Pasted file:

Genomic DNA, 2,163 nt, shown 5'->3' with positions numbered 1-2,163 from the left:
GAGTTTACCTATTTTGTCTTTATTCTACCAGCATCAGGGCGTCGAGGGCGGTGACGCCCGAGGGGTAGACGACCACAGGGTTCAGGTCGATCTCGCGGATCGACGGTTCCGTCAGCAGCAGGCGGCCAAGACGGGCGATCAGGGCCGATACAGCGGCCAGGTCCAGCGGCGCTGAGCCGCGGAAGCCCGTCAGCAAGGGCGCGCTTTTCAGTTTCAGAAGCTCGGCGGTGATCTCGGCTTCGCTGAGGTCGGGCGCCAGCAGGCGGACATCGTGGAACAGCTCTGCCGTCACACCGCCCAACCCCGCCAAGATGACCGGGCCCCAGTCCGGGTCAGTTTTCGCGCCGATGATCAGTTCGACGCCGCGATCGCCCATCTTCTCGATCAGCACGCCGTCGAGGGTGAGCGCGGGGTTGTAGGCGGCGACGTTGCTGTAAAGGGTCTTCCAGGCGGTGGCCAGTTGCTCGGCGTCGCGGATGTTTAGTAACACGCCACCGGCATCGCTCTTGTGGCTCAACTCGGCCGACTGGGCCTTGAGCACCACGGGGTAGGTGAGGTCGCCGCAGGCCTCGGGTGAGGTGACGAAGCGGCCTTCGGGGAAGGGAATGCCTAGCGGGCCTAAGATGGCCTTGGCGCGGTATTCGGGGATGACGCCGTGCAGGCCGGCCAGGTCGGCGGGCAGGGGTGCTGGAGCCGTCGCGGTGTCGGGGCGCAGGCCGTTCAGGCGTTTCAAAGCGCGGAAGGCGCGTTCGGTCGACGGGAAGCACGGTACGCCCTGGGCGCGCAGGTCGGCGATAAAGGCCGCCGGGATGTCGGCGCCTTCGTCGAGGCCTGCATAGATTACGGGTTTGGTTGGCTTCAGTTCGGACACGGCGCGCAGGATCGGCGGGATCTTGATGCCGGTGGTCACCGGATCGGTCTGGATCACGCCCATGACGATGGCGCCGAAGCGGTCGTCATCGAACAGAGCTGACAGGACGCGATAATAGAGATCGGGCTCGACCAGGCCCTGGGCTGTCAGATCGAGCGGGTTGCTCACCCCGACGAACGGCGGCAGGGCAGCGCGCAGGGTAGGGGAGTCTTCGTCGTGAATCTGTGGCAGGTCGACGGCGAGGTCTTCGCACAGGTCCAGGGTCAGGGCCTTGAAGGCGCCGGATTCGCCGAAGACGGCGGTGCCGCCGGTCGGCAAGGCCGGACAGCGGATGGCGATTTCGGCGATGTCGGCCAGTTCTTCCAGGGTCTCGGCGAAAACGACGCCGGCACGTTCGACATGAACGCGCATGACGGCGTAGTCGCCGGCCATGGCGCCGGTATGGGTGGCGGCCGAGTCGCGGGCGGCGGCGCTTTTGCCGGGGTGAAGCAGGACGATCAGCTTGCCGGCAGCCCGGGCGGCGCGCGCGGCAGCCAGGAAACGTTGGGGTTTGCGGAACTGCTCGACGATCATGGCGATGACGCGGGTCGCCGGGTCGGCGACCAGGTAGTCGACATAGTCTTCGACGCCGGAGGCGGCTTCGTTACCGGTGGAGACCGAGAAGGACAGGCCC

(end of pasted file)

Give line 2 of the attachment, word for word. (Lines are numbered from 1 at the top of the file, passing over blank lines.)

GAGTTTACCTATTTTGTCTTTATTCTACCAGCATCAGGGCGTCGAGGGCGGTGACGCCCGAGGGGTAGACGACCACAGGGTTCAGGTCGATCTCGCGGATCGACGGTTCCGTCAGCAGCAGGCGGCCAAGACGGGCGATCAGGGCCGATACAGCGGCCAGGTCCAGCGGCGCTGAGCCGCGGAAGCCCGTCAGCAAGGGCGCGCTTTTCAGTTTCAGAAGCTCGGCGGTGATCTCGGCTTCGCTGAGGTCGGGCGCCAGCAGGCGGACATCGTGGAACAGCTCTGCCGTCACACCGCCCAACCCCGCCAAGATGACCGGGCCCCAGTCCGGGTCAGTTTTCGCGCCGATGATCAGTTCGACGCCGCGATCGCCCATCTTCTCGATCAGCACGCCGTCGAGGGTGAGCGCGGGGTTGTAGGCGGCGACGTTGCTGTAAAGGGTCTTCCAGGCGGTGGCCAGTTGCTCGGCGTCGCGGATGTTTAGTAACACGCCACCGGCATCGCTCTTGTGGCTCAACTCGGCCGACTGGGCCTTGAGCACCACGGGGTAGGTGAGGTCGCCGCAGGCCTCGGGTGAGGTGACGAAGCGGCCTTCGGGGAAGGGAATGCCTAGCGGGCCTAAGATGGCCTTGGCGCGGTATTCGGGGATGACGCCGTGCAGGCCGGCCAGGTCGGCGGGCAGGGGTGCTGGAGCCGTCGCGGTGTCGGGGCGCAGGCCGTTCAGGCGTTTCAAAGCGCGGAAGGCGCGTTCGGTCGACGGGAAGCACGGTACGCCCTGGGCGCGCAGGTCGGCGATAAAGGCCGCCGGGATGTCGGCGCCTTCGTCGAGGCCTGCATAGATTACGGGTTTGGTTGGCTTCAGTTCGGACACGGCGCGCAGGATCGGCGGGATCTTGATGCCGGTGGTCACCGGATCGGTCTGGATCACGCCCATGACGATGGCGCCGAAGCGGTCGTCATCGAACAGAGCTGACAGGACGCGATAATAGAGATCGGGCTCGACCAGGCCCTGGGCTGTCAGATCGAGCGGGTTGCTCACCCCGACGAACGGCGGCAGGGCAGCGCGCAGGGTAGGGGAGTCTTCGTCGTGAATCTGTGGCAGGTCGACGGCGAGGTCTTCGCACAGGTCCAGGGTCAGGGCCTTGAAGGCGCCGGATTCGCCGAAGACGGCGGTGCCGCCGGTCGGCAAGGCCGGACAGCGGATGGCGATTTCGGCGATGTCGGCCAGTTCTTCCAGGGTCTCGGCGAAAACGACGCCGGCACGTTCGACATGAACGCGCATGACGGCGTAGTCGCCGGCCATGGCGCCGGTATGGGTGGCGGCCGAGTCGCGGGCGGCGGCGCTTTTGCCGGGGTGAAGCAGGACGATCAGCTTGCCGGCAGCCCGGGCGGCGCGCGCGGCAGCCAGGAAACGTTGGGGTTTGCGGAACTGCTCGACGATCATGGCGATGACGCGGGTCGCCGGGTCGGCGACCAGGTAGTCGACATAGTCTTCGACGCCGGAGGCGGCTTCGTTACCGGTGGAGACCGAGAAGGACAGGCCC